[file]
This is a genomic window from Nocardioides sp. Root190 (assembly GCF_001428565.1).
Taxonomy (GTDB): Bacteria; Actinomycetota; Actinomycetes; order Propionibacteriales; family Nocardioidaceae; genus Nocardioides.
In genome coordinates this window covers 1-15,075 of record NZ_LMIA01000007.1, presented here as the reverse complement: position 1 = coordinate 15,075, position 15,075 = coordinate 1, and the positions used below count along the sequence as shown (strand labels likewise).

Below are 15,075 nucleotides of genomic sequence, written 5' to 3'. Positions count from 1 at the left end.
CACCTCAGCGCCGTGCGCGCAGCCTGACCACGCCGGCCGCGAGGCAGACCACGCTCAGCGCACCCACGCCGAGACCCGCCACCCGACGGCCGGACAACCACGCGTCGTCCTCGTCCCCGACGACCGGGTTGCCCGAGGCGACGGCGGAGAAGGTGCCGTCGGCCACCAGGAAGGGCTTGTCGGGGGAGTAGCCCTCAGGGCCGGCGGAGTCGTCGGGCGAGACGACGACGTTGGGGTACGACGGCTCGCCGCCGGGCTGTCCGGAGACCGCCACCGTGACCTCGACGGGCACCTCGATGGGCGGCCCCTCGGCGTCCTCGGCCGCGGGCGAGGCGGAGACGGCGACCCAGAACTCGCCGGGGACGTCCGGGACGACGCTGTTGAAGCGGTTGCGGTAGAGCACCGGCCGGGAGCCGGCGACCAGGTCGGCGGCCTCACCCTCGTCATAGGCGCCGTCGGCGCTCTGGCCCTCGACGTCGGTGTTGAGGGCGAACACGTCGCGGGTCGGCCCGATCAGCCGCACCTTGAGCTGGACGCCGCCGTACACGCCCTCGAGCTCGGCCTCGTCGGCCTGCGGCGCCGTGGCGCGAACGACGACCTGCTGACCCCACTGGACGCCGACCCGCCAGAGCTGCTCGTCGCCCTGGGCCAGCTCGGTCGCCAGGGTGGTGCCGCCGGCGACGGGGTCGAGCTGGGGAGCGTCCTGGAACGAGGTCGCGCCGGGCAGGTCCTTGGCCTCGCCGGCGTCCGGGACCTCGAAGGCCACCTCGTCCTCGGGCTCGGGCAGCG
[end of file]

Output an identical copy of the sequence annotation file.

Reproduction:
This is a genomic window from Nocardioides sp. Root190 (assembly GCF_001428565.1).
Taxonomy (GTDB): Bacteria; Actinomycetota; Actinomycetes; order Propionibacteriales; family Nocardioidaceae; genus Nocardioides.
In genome coordinates this window covers 1-15,075 of record NZ_LMIA01000007.1, presented here as the reverse complement: position 1 = coordinate 15,075, position 15,075 = coordinate 1, and the positions used below count along the sequence as shown (strand labels likewise).

Below are 15,075 nucleotides of genomic sequence, written 5' to 3'. Positions count from 1 at the left end.
CACCTCAGCGCCGTGCGCGCAGCCTGACCACGCCGGCCGCGAGGCAGACCACGCTCAGCGCACCCACGCCGAGACCCGCCACCCGACGGCCGGACAACCACGCGTCGTCCTCGTCCCCGACGACCGGGTTGCCCGAGGCGACGGCGGAGAAGGTGCCGTCGGCCACCAGGAAGGGCTTGTCGGGGGAGTAGCCCTCAGGGCCGGCGGAGTCGTCGGGCGAGACGACGACGTTGGGGTACGACGGCTCGCCGCCGGGCTGTCCGGAGACCGCCACCGTGACCTCGACGGGCACCTCGATGGGCGGCCCCTCGGCGTCCTCGGCCGCGGGCGAGGCGGAGACGGCGACCCAGAACTCGCCGGGGACGTCCGGGACGACGCTGTTGAAGCGGTTGCGGTAGAGCACCGGCCGGGAGCCGGCGACCAGGTCGGCGGCCTCACCCTCGTCATAGGCGCCGTCGGCGCTCTGGCCCTCGACGTCGGTGTTGAGGGCGAACACGTCGCGGGTCGGCCCGATCAGCCGCACCTTGAGCTGGACGCCGCCGTACACGCCCTCGAGCTCGGCCTCGTCGGCCTGCGGCGCCGTGGCGCGAACGACGACCTGCTGACCCCACTGGACGCCGACCCGCCAGAGCTGCTCGTCGCCCTGGGCCAGCTCGGTCGCCAGGGTGGTGCCGCCGGCGACGGGGTCGAGCTGGGGAGCGTCCTGGAACGAGGTCGCGCCGGGCAGGTCCTTGGCCTCGCCGGCGTCCGGGACCTCGAAGGCCACCTCGTCCTCGGGCTCGGGCAGCG